The particles given off during the decay process are part of a profound fundamental change in the nucleus. To compensate for the loss of mass and energy , the radioactive atom undergoes internal transformation and in most cases simply becomes an atom of a different chemical element.

In terms of the numbers of atoms present, it is as if apples changed spontaneously into oranges at a fixed and known rate. In this analogy , the apples would represent radioactive, or parent, atoms, while the oranges would represent the atoms formed, the so-called daughters. Pursuing this analogy further, one would expect that a new basket of apples would have no oranges but that an older one would have many. In fact, one would expect that the ratio of oranges to apples would change in a very specific way over the time elapsed, since the process continues until all the apples are converted.

In geochronology the situation is identical. A particular rock or mineral that contains a radioactive isotope or radioisotope is analyzed to determine the number of parent and daughter isotopes present, whereby the time since that mineral or rock formed is calculated. Of course, one must select geologic materials that contain elements with long half-lives —i.

The age calculated is only as good as the existing knowledge of the decay rate and is valid only if this rate is constant over the time that elapsed. Fortunately for geochronology, the study of radioactivity has been the subject of extensive theoretical and laboratory investigation by physicists for almost a century.

## FAQ - Radioactive Age-Dating

The results show that there is no known process that can alter the rate of radioactive decay. By way of explanation it can be noted that since the cause of the process lies deep within the atomic nucleus, external forces such as extreme heat and pressure have no effect. The same is true regarding gravitational, magnetic , and electric fields , as well as the chemical state in which the atom resides. In short, the process of radioactive decay is immutable under all known conditions.

Although it is impossible to predict when a particular atom will change, given a sufficient number of atoms, the rate of their decay is found to be constant. The situation is analogous to the death rate among human populations insured by an insurance company. Even though it is impossible to predict when a given policyholder will die, the company can count on paying off a certain number of beneficiaries every month. The recognition that the rate of decay of any radioactive parent atom is proportional to the number of atoms N of the parent remaining at any time gives rise to the following expression:.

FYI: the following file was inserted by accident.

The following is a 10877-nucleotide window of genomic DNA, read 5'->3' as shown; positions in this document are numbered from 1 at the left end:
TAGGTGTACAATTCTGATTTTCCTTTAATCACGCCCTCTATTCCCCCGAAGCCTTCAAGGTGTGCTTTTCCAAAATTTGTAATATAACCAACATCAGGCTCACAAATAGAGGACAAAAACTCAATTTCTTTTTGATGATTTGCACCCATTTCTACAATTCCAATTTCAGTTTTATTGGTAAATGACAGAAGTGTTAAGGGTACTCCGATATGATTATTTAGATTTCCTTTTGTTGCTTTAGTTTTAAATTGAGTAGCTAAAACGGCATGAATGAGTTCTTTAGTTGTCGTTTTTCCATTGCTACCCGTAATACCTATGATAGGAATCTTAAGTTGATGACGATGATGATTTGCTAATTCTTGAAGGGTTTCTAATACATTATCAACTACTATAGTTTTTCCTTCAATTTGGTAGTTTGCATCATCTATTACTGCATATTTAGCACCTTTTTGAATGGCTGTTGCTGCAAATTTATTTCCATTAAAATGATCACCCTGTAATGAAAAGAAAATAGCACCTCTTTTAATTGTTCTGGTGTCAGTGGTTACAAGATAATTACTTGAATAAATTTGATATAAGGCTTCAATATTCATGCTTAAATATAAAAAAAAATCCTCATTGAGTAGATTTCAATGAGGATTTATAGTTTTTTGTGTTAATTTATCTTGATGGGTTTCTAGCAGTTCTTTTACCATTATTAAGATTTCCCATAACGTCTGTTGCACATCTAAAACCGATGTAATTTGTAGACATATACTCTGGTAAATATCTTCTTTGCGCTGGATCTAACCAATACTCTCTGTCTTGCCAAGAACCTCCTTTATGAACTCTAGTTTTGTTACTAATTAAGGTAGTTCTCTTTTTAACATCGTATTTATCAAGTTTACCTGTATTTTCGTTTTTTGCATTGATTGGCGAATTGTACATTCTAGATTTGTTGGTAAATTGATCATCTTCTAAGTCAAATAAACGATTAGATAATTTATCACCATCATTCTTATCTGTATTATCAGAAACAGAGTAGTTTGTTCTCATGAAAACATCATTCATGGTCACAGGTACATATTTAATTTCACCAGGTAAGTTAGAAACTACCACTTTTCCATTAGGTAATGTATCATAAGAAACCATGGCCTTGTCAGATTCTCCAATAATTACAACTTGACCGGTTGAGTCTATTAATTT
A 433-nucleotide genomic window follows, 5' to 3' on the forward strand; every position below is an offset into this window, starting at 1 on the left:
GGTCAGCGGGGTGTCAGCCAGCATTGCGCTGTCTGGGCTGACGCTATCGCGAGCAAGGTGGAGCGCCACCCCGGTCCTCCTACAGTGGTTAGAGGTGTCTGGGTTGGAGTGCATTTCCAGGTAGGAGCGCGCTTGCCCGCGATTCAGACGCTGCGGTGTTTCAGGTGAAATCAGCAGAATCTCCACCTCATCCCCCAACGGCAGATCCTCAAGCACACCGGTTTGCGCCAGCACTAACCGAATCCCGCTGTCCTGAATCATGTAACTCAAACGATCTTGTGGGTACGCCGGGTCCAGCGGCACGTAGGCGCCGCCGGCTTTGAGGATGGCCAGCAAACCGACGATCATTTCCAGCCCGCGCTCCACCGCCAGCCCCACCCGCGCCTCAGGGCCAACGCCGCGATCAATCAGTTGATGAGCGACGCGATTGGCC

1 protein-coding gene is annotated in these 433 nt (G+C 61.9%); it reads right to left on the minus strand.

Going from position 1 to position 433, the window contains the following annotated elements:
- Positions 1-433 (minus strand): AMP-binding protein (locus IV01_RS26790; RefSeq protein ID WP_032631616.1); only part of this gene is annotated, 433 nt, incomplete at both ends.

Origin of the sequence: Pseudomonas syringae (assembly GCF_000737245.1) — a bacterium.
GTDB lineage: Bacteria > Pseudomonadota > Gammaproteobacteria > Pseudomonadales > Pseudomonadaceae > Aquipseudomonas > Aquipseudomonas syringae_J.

Converting this proportion to an equation incorporates the additional observation that different radioisotopes have different disintegration rates even when the same number of atoms are observed undergoing decay. Solution of this equation by techniques of the calculus yields one form of the fundamental equation for radiometric age determination,. Two alterations are generally made to equation 4 in order to obtain the form most useful for radiometric dating.

In the first place, since the unknown term in radiometric dating is obviously t , it is desirable to rearrange equation 4 so that it is explicitly solved for t. Half-life is defined as the time period that must elapse in order to halve the initial number of radioactive atoms. The half-life and the decay constant are inversely proportional because rapidly decaying radioisotopes have a high decay constant but a short half-life.

With t made explicit and half-life introduced, equation 4 is converted to the following form, in which the symbols have the same meaning:. Alternatively, because the number of daughter atoms is directly observed rather than N , which is the initial number of parent atoms present, another formulation may be more convenient. Since the initial number of parent atoms present at time zero N 0 must be the sum of the parent atoms remaining N and the daughter atoms present D , one can write:.